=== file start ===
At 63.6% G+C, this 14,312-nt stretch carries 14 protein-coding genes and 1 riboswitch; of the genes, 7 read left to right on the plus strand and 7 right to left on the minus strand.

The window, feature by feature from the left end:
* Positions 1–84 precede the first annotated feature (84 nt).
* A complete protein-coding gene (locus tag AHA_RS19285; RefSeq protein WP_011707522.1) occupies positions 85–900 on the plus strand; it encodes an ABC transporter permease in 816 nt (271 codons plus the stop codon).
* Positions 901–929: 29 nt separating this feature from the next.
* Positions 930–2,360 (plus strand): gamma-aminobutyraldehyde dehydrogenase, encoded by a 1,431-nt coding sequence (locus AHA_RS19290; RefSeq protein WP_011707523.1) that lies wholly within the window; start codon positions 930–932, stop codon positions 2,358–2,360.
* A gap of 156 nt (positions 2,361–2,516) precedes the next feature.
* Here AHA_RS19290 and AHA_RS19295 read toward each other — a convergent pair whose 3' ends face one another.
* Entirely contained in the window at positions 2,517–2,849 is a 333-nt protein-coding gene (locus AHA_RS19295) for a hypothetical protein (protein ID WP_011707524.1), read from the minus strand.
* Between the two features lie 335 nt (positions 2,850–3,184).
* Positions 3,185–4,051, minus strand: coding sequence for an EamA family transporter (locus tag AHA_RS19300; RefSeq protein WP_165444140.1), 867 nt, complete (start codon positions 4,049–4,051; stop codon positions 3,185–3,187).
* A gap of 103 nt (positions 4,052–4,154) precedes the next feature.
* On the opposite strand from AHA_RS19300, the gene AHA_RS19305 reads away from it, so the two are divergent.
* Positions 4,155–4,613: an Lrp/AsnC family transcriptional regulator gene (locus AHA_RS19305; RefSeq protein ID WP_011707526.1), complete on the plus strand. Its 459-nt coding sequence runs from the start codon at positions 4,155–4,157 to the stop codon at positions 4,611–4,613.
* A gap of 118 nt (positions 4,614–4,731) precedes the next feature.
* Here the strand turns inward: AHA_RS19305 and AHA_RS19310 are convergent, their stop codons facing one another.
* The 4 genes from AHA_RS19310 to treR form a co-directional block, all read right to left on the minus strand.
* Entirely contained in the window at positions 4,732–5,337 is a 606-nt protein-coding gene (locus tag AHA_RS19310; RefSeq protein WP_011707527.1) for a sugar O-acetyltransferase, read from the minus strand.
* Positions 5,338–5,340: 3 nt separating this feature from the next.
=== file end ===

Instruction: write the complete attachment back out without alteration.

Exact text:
At 63.6% G+C, this 14,312-nt stretch carries 14 protein-coding genes and 1 riboswitch; of the genes, 7 read left to right on the plus strand and 7 right to left on the minus strand.

The window, feature by feature from the left end:
* Positions 1–84 precede the first annotated feature (84 nt).
* A complete protein-coding gene (locus tag AHA_RS19285; RefSeq protein WP_011707522.1) occupies positions 85–900 on the plus strand; it encodes an ABC transporter permease in 816 nt (271 codons plus the stop codon).
* Positions 901–929: 29 nt separating this feature from the next.
* Positions 930–2,360 (plus strand): gamma-aminobutyraldehyde dehydrogenase, encoded by a 1,431-nt coding sequence (locus AHA_RS19290; RefSeq protein WP_011707523.1) that lies wholly within the window; start codon positions 930–932, stop codon positions 2,358–2,360.
* A gap of 156 nt (positions 2,361–2,516) precedes the next feature.
* Here AHA_RS19290 and AHA_RS19295 read toward each other — a convergent pair whose 3' ends face one another.
* Entirely contained in the window at positions 2,517–2,849 is a 333-nt protein-coding gene (locus AHA_RS19295) for a hypothetical protein (protein ID WP_011707524.1), read from the minus strand.
* Between the two features lie 335 nt (positions 2,850–3,184).
* Positions 3,185–4,051, minus strand: coding sequence for an EamA family transporter (locus tag AHA_RS19300; RefSeq protein WP_165444140.1), 867 nt, complete (start codon positions 4,049–4,051; stop codon positions 3,185–3,187).
* A gap of 103 nt (positions 4,052–4,154) precedes the next feature.
* On the opposite strand from AHA_RS19300, the gene AHA_RS19305 reads away from it, so the two are divergent.
* Positions 4,155–4,613: an Lrp/AsnC family transcriptional regulator gene (locus AHA_RS19305; RefSeq protein ID WP_011707526.1), complete on the plus strand. Its 459-nt coding sequence runs from the start codon at positions 4,155–4,157 to the stop codon at positions 4,611–4,613.
* A gap of 118 nt (positions 4,614–4,731) precedes the next feature.
* Here the strand turns inward: AHA_RS19305 and AHA_RS19310 are convergent, their stop codons facing one another.
* The 4 genes from AHA_RS19310 to treR form a co-directional block, all read right to left on the minus strand.
* Entirely contained in the window at positions 4,732–5,337 is a 606-nt protein-coding gene (locus tag AHA_RS19310; RefSeq protein WP_011707527.1) for a sugar O-acetyltransferase, read from the minus strand.
* Positions 5,338–5,340: 3 nt separating this feature from the next.